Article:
“For health information technology, the increasing digitization of records adds another technological level of complexity,” says Mike Midgley, ACC’s vice president of work force education and business development. “The conversion of all medical records to digital is a mandate that’s going to be a requirement of our [federal] stimulus funding.”

ACC already offered a certificate program in HITT, but adding the associate degree adds another year of study to better prepare students for the work force, Midgley says.

“The local industry continued to express an interest in us developing the associate degrees for both health information technology and GIS.” Midgley says. “They felt that was increasingly the level of expertise they needed in their businesses.

“Our ultimate goal for all technical programs is at the end of the associates degree, graduates are able to enter the work force locally in that industry,” he says.

(Karen Hudgins)

Dallas Top Of The Class

Two Dallas schools topped Newsweek’s list of the nation’s best public high schools.

The Dallas Independent School District’s School for the Talented and Gifted made the top of the list, while its School of Science and Engineering ranked second.

The list ranks 13,000 public schools in the U.S. and is based on the number of Advanced Placement, International Baccalaureate and/or Cambridge tests taken by all students at a school divided by its number of graduating students.

Newsweek - Best Public High Schools in the Country

“It’s humbling,” says Michael Satarino, principal of the School for the Talented and Gifted. “And very gratifying. People ask me all the time how we do it.

“It’s a simple formula,” he says. “You hire teachers who are passionate about teaching to teach students who are passionate about learning, and who are supported by parents who are passionate about that process being successful. If you have all sides of that triangle being equal, you’re going to have a very good school.”

Two other Texas schools ranked among the top 20 in Newsweek’s list. North Hills Preparatory in Irving ranked ninth and Communications Arts High School in San Antonio ranked 17th.

In 2008, the School for the Talented and Gifted ranked second on the list, while the School of Science and Engineering was fourth nationally. In 2007, they ranked number one and two, respectively.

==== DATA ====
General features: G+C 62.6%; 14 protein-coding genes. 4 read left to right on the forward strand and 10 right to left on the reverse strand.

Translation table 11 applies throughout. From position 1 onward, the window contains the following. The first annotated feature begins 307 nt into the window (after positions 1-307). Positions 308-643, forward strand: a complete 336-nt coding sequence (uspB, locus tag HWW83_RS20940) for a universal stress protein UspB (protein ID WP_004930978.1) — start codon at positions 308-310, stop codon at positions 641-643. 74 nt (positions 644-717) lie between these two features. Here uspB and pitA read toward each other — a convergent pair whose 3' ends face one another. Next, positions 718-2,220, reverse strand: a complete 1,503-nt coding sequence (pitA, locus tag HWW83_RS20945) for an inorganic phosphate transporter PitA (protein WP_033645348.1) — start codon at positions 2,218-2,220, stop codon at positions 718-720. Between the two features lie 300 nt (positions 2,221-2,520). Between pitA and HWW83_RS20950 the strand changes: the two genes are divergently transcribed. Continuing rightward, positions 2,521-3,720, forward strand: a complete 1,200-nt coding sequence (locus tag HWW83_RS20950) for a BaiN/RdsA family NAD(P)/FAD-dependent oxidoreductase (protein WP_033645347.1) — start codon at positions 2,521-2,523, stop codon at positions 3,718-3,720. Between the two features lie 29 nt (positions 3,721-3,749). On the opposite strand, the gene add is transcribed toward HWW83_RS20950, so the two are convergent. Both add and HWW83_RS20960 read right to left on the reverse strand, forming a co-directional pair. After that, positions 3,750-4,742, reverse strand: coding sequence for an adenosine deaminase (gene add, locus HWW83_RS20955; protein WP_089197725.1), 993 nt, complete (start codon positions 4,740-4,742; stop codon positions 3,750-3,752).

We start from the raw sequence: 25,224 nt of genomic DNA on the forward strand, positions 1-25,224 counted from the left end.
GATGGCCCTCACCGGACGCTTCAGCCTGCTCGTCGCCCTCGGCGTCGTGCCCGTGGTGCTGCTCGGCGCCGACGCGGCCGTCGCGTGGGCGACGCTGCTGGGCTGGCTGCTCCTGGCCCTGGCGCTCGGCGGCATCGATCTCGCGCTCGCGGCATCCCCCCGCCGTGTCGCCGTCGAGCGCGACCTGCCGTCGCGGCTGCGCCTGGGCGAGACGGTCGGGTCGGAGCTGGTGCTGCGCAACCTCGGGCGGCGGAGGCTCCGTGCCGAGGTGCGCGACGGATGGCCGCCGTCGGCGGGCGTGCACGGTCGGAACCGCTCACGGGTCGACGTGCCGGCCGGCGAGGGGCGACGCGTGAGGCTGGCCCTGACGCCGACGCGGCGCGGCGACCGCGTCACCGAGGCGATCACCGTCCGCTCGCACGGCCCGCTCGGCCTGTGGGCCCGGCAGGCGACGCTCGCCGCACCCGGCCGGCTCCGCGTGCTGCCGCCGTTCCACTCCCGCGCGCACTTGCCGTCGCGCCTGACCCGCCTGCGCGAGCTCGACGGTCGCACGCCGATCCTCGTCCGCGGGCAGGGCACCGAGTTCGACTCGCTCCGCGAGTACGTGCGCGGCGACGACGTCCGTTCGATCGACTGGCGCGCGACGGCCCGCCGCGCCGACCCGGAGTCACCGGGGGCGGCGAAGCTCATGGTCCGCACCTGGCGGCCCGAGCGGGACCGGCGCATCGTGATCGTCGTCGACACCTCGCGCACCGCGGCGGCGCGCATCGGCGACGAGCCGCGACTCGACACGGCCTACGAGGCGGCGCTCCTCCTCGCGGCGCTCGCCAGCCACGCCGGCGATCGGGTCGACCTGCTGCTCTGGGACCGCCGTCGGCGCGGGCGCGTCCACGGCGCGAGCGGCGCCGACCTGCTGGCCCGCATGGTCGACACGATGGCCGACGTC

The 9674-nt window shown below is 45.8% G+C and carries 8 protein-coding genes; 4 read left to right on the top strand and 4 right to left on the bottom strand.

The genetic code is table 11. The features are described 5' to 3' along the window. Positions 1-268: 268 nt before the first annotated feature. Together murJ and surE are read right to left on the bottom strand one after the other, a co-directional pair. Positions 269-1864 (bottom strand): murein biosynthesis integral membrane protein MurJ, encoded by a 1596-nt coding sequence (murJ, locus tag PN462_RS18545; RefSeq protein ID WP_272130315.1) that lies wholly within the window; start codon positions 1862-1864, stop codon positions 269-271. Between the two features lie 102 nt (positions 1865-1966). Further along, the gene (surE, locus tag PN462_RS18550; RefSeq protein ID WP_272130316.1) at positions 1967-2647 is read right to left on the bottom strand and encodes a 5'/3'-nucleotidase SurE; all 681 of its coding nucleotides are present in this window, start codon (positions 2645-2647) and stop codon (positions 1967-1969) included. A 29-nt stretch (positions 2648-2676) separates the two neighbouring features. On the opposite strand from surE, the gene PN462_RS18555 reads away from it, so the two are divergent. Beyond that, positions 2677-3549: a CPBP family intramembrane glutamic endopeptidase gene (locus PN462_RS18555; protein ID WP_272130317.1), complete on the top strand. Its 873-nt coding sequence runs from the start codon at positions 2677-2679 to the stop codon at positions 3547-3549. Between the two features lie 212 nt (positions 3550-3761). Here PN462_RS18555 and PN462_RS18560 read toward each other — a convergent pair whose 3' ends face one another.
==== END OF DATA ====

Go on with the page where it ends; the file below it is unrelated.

(Karen Hudgins)

Cleaner, Quieter Buses

Environmental and fiscal benefits dovetailed neatly for Seguin Independent School District when it came to choosing new school buses to expand and modernize its fleet.

Transportation director James Pizana says 21 new propane-powered buses went into service in March, offering cleaner, quieter and cooler transportation for students.

The financial benefits were obvious, says Pizana, pointing to $303,000 in federal and state rebates as well as a 50-cent-per-gallon rebate from the Internal Revenue Service on fuel purchases. With the rebates and an after-rebate fuel cost less than a third of that for diesel, the new buses were a sensible purchase. Even the difference in fuel economy — a propane bus has a range of about 300 miles, while diesel models can go more than 400 miles on a 60-gallon tank — failed to make the diesel a more attractive buy.

Cleaner Air

Pizana heard about benefits of propane-fueled buses at a clean air conference in spring 2008, a few months before Seguin voters approved a bond issue to buy new vehicles for the school district’s fleet.

“The rebates make now a great opportunity for districts to jump on board,” he says. “It is good for the environment, but it is good for the kids, too,” he says, citing the contribution of air pollutants to respiratory problems among children.

The district previously obtained a grant to convert 22 buses to cleaner-burning diesel. But anticipating that cleaner air standards would prompt higher costs for diesel buses and fuel, Pizana recommended the more environmentally friendly propane-powered alternatives, which reduce the volume of nitrous oxide pollutants emitted.

Lower Maintenance Costs

Preventative maintenance costs also are lower for propane vehicles, he says. The first 7,000-mile service required only nine quarts of oil, compared with 28 quarts needed for a diesel bus.

Pizana says Seguin ISD plans to buy five more propane buses this fall and encourages other districts to do likewise. Several nearby school districts already have contacted Pizana for advice as they consider whether to buy diesel or propane-powered buses.

For more information about Seguin ISD’s propane-powered buses, contact James Pizana, director of student transportation, at (830) 372-4420.